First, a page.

1500 years ago was just a site of ruins until the late 1800s.
Then another wave of Greco-Roman fever swept Europe
and America, which lusted after all things Grecian and Roman. Urns, pottery shards, even statues with no arms, they wanted
anything to have to do with the people and the era.
The modern era of Athens then began, and hasn't stopped
since. The city is huge at 15 million persons, crowded, noisy, and is beyond a metropolis, its a full-fledged megalopolis,
a modern city-state like New York City, Chicago or Cairo.
I loved it!
The area where the original ruins at the foot of
the Acropolis is called the Plaka, a working-class area of the city with inexpensive food and lodging. since we were in the
Mediterranean for a month we were well acquainted with such places!
The shops and restaurants nearby the Plaka are a
delight for bargain hunters and lollygagers. Since we were on vacation, we did that a lot!
Since traffic is so congested, mopeds are a substantial
mode of travel, so the pedestrian had better be wary! It was nice just sitting in Syntagma Square, in the heart of the city
near the Presidential Palace and the Greek Parliament buildings.
A bottle of Santorini Boutari wine (semi sec) some
bread, honey butter and you have a picnic, plucking oranges from the trees nearby which along with lemons, grow wild around
the Mediterranean much like apples do back in the States.
We went through Athens much, using it as our base
as we criss-crossed the central city as we back-tracked to Italy, then came back through Athens on the way to sailing ancient
trade routes to Israel, Jordan, and Egypt.
Next week: More on Athens as we arrive, settle in
and immediately start exploring the ancient sites and the modern attractions.
[A] ATHENS IS HUGE, AS SEEN IN THIS PHOTO TAKEN DURING THE
TWO YEARS OF TRAVEL of Kevin J. Walker, the Travel Griot, and Angel. The photo was taken from atop the ancient Acropolis looking
down upon the sprawling city. The recent earthquake that struck the city hit the northern suburbs of the megalopolis, one
of the world's largest cities. This view looks north towards that area. At the bottom of the frame is the Plaka, the ancient
marketplace area at the foot of the Acropolis, which is fenced off as historians and preservationists do their work inside.
[Photo: Kevin J. Walker]
[B] ATHENS, AS SEEN FROM INSIDE THE CITY AS THE TRAVEL GRIOT
and Angel get settled in their hotel room in the heart of the crowded city. It is a rare apartment or hotel room that doesn't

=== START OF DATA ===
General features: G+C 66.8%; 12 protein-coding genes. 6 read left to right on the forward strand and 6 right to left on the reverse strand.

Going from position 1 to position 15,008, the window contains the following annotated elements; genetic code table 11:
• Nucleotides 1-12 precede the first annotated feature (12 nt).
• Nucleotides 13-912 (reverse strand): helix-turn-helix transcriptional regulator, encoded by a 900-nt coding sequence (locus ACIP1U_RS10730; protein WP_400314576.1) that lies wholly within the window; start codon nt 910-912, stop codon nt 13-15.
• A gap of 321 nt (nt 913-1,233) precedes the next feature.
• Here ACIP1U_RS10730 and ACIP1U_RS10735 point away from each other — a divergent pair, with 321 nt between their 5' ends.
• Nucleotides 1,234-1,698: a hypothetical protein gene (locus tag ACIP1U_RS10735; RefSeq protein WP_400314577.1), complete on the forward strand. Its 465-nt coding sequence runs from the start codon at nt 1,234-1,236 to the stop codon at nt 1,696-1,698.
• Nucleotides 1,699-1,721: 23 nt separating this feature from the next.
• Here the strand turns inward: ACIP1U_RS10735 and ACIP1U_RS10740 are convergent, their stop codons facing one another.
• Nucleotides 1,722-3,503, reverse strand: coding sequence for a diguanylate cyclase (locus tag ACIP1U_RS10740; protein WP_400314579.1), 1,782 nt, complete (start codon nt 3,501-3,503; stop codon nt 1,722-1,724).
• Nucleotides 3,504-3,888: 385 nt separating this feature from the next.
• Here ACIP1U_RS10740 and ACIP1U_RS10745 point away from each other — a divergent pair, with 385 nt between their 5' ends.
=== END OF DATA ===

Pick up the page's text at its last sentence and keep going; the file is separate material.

have a balcony, which is like a basic right in the Mediterranean. Walker and Angel spent a month in the region. Seen in the
background is the famous Acropolis, the ancient seat of government and whose architecture was copied from the Northeast Africans
("Egyptians") at whose world-famous universities they studied, as chronicled in the Greek's own words. [Photo: Kevin J. Walker
[C] SAILING PAST ATHENS FOR ALMOST AN HOUR, and the sprawling
city is still seen in the background as the Travel Griot stands by the railing of the Mediterranean ferryboat taking them
to the placid islands of Ios, Thera, Naxos and Rhodes after the hustle and bustle of crowded Athens. What looks like rocks
on the shoreline are actually buildings upon buildings of the congested city.
By convention, structures near the shore or on hillsides
are white, to better contrast against the cobalt blue of the sky and the aquamarine colour of the water. The gigantic ferryboats,
which can park six semis in one of their holds, are like the Greyhound buses of the Mediterranean sea as they ply between
the islands that make up half of Greece.
To respond with your opinions about this article
or any other matter, please contact: Kevin J. Walker.
kevin j. walker milwaukee,
wis. usa 53201
website: "The Word NetPaper"
sept 16 thurs. 1999 filename:
athens adventure II
CHRONICLES OF THE TRAVEL GRIOT, by KEVIN J. WALKER
website: "The Word
Adventures In Athens,
The Travel Griot in Greece
by Kevin J. Walker
[A]: ATHENS IS HUGE, AS SEEN IN THIS PHOTO TAKEN DURING THE
TWO YEARS OF TRAVEL of Kevin J. Walker, the Travel Griot, and Angel. The photo was taken from atop the ancient Acropolis near
the Parthenon, looking down upon the sprawling city. The recent earthquake that struck Athens hit the northern suburbs of
the megalopolis, one of the world's largest cities. This view looks north towards that area. At the bottom of the frame is
the Plaka, the ancient marketplace area at the foot of the Acropolis, which is fenced off as historians and preservationists
do their work inside. [Photo: Kevin J. Walker]
[B] ATHENS, GREECE IS A LAND OF BARGAINS, AS ANGELA strolls through the Plaka shopping
area by the Acropolis near the city's center. The Women of downtown Athens are very fashion conscious, and very well aware
of their appearance, and appeal. Their reputation for sexiness is not wholly undeserved. [Photo by Kevin J. Walker]
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That’s "Hello, Milwaukee!," in Greek. I think.
Or I just asked for room service, or insulted someone’s
It’s been awhile since I had to use my Greek
to get around, which really isn’t all that hard to learn. But when you’re trying to catch a train or get something
to eat, you pick up these things pretty fast!
Last issue we talked a bit about the city-state of
Athens, as we launch the Adventures of the Travel Griot in the Mediterranean. During what became Two Years of Travel, Angel
and I in a month’s time there in 1997 hit several nations in the eastern Med.